Norman Rockwell has long been considered the quintessential illustrator of American mythology through the first part of the last century.
His depiction of everyday characters and commonplace situations, delivered an insight into a mid reality, becoming more than a caricature , yet not quite a documentary style photograph.
The use of a slightly more intense color palette, than reality, gave the viewer a way to relate to his compositions, yet stay one layer detached, since, after all, they were drawings.
That grip on the known reality was a genius talent, and the tools he used to achieve it are very well known to you.
He would regularly photograph his friends and neighbors, using props, wardrobe and sometimes backgrounds to piece together his stories.
Many times he would only use a white background so he could easily isolate the subjects.
Author Ron Schick has put together the most comprehensive volume on this peek behind the curtain of the workings of famed artist, Norman Rockwell: Behind the Camera
, showing off many of the most well known paintings and illustrations, coupled with the photographs used as parts of the final work.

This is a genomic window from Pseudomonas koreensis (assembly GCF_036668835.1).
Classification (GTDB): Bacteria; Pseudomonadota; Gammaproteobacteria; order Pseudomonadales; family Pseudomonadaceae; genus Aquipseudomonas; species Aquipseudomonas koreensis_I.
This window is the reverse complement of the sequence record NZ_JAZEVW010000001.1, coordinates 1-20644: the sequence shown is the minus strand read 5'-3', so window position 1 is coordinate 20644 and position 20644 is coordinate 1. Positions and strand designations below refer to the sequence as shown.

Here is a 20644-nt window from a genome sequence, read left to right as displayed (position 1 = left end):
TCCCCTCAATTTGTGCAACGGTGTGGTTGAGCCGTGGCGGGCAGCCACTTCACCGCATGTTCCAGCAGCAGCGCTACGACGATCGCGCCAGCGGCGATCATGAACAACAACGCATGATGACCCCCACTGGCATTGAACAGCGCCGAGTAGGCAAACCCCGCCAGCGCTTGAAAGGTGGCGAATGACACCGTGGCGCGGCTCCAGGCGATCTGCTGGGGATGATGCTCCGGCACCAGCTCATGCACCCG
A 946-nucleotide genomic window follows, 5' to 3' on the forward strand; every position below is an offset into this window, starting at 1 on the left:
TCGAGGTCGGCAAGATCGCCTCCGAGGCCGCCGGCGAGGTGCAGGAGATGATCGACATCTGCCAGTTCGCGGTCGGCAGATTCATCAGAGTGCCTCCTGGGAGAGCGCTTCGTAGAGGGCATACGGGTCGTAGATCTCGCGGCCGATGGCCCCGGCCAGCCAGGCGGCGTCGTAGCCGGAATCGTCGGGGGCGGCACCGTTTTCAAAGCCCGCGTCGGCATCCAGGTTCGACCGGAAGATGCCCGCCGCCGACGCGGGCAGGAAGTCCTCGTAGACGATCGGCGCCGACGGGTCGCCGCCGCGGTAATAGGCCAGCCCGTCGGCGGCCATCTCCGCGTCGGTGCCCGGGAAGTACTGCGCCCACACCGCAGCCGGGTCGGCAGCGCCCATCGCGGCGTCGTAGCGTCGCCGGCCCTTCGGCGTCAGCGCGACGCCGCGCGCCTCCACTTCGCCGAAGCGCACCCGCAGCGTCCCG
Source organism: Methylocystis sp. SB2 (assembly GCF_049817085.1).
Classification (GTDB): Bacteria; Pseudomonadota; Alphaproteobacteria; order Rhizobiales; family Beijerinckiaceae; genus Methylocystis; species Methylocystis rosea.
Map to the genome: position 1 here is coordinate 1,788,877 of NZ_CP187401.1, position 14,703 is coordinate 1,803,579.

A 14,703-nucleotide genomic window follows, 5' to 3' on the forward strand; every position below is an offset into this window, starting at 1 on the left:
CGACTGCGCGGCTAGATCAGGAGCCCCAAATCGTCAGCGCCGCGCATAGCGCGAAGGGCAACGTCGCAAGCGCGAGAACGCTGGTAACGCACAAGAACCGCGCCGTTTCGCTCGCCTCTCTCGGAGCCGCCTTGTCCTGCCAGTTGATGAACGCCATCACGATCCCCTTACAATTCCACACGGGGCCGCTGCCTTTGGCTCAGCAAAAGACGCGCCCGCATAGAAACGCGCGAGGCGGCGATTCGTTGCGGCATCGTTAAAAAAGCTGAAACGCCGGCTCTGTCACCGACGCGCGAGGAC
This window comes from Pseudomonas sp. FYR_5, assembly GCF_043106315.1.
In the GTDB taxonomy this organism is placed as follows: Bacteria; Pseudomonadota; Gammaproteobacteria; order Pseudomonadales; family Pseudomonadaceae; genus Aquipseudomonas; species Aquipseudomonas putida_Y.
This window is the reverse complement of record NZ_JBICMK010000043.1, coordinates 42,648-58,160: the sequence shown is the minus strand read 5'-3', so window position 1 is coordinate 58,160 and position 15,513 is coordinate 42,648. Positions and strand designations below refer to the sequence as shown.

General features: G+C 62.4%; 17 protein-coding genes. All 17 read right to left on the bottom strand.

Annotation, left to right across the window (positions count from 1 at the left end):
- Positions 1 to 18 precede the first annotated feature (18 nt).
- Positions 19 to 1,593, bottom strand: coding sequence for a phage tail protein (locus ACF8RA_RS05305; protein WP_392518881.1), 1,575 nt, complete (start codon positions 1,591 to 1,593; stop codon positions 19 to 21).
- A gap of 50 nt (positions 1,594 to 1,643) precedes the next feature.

We cannot put this book down.
Along with some great essays and explorations on the career and interwoven American history to the work, Mr. Schick has put the original photos of the real life players into the mix.
Rockwell can be seen as a director also, as he undoubtedly posed his models in specific ways, to react to unseen situations, and deliver facial expressions and body language that he would later transform into paint and paper.
Here is another sample:
Â© Norman Rockwell
Â© Norman Rockwell
His work for the Saturday Evening Post is perhaps his most iconic, as he used the white background of the magazines cover to set only the most essential elements, to tell his tale.
There is only one minor complaint on the book, and that has to do with our sometimes, overly linear brain. Going though and seeing the photo and the final painting side by side is very cool and revealing.
There are some sections, that didn’t have an obvious direct correlation, and we kept hunting for those to make the match.
We did appreciate the single portraits because there was sense of the era inherent in them. Even if posed, the intent was to illustrate the current times, and the photographs gave a very stark, direct, portrait of the times, before the paint was applied
Here are some great samples of the work, from the Norman Rockwell Museum, where the paintings, illustrations and photos are on display side by side.
Since we couldn’t put this one down, we though one of you may like a copy.
Details on how to get one from us, will be in the weekly NEWSLETTER, for subscribers only.
The NEWSLETTER comes out on Weds. at 9:00 AM PST.